There is no doubt that relief operations in challenging days can have critical outcomes for both health and political objectives. Cuba offers perhaps the brightest example, since its efforts in the anti-Ebola contribution were deemed “impressive” by former US Secretary of State John Kerry. As a positive spill over, the declaration prompted President Castro to say that “Cuba is willing to work side by side with all nations, including the USA, in the fight against Ebola”. These declarations were released in 2014, at a time when countries had not yet restored normal diplomatic relations. Similar assessments have been shared on Brazil’s health diplomacy in Lula’s era, targeting primarily former Portuguese colonies and expanding the reach of its activities to such countries as Nigeria and Ghana. In exchange for support in awareness-raising and the production of drugs, Brazil gained diplomatic leverage in South-South cooperation and access to markets.
Positive outcomes in the field of health diplomacy should not overshadow the fact that disaster-related aid has not always led to significant breakthroughs in international relations. North Korea offers perhaps the clearest example, having been an aid recipient on many occasions since the early 1990s to face a number of natural disasters and the consistent decline of its public healthcare. For instance, in 2009, following North Korea’s declaration on the presence of nine cases of swine flu in the country, South Korea sent drugs to Pyongyang. Also, some American NGOs have witnessed constructive cooperation in North Korea in the medical field. However, while saving lives, aid relief has not changed North Korea’s political landscape or international behaviour.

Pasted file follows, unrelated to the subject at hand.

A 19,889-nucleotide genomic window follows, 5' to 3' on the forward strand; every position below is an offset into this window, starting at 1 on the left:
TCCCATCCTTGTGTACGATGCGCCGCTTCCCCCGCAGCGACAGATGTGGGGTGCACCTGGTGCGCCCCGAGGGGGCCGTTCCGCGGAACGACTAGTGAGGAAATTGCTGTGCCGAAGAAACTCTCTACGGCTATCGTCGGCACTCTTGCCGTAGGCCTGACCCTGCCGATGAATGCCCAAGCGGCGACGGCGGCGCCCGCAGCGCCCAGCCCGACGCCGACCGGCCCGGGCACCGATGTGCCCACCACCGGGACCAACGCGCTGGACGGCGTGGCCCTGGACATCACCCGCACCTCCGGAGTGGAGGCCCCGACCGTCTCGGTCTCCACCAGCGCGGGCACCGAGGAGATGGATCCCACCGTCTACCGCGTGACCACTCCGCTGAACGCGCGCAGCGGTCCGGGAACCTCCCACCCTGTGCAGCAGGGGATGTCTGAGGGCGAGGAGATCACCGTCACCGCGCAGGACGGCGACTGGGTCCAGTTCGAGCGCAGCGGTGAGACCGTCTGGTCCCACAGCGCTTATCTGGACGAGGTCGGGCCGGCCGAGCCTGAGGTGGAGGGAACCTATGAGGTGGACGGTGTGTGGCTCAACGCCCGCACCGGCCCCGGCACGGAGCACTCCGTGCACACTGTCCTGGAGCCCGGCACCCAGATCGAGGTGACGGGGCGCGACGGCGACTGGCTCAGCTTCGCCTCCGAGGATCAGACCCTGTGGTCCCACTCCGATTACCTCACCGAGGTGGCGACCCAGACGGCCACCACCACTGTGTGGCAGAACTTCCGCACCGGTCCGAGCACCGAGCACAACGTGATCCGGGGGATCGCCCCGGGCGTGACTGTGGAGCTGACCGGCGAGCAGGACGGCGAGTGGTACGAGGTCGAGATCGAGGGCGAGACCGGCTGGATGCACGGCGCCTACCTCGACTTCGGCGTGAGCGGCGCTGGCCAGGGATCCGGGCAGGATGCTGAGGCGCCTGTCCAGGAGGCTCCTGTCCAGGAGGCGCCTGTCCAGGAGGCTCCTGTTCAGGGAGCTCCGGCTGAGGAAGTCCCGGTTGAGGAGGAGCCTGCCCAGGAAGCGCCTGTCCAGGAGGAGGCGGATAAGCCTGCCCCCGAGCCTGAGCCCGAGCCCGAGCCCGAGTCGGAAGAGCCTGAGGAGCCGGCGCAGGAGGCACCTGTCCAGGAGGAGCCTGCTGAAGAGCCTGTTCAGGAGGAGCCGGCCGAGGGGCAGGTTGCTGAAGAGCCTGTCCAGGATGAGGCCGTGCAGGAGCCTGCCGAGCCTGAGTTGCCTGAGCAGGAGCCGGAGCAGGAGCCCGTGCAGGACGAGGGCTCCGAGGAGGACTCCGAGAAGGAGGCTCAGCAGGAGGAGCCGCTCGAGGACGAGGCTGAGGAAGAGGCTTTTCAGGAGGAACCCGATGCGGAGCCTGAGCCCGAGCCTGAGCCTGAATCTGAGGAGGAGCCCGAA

These examples prompt a point often neglected in current debates: health aid should not be seen as either kind and spotless behaviour or, much worse, a Trojan horse of belligerent actors. Rather, at a time of global uncertainty, health diplomacy provides opportunities to build new narratives of friends and enemies, victims and persecutors, helpers and adversaries. There is no need that these narratives affect and shape policymakers’ views in a given country: public audiences are the target. Health diplomacy is not about turning national elites into associates, it is rather about winning hearts and minds of foreign audiences, similarly to what other subsets of foreign policy attempt to do through non-traditional diplomacy (i.e. public diplomacy, cultural diplomacy, or China’s much less known panda diplomacy).
In its statement of 24 March, the High Representative of the EU Josep Borrell highlighted the existence of a “global battle of narratives” and particularly “a struggle for influence through spinning and the politics of generosity”. The recognition of this factor suggests that the fight against the Coronavirus pandemic is not just about saving lives and economies but also about building post-COVID-19 narratives that are already being created and fuelled during the pandemic. These hegemonic narratives will attempt to silence others or deny their existence in order to legitimise particular efforts and secure the survival of a particular international system.
Of course, aid relief can save lives so international generosity should not be questioned and Bond-like plots avoided. But stickers, masks and tests are already shaping the unknown post-COVID-19 world. Let us bear it in mind when all this is be over.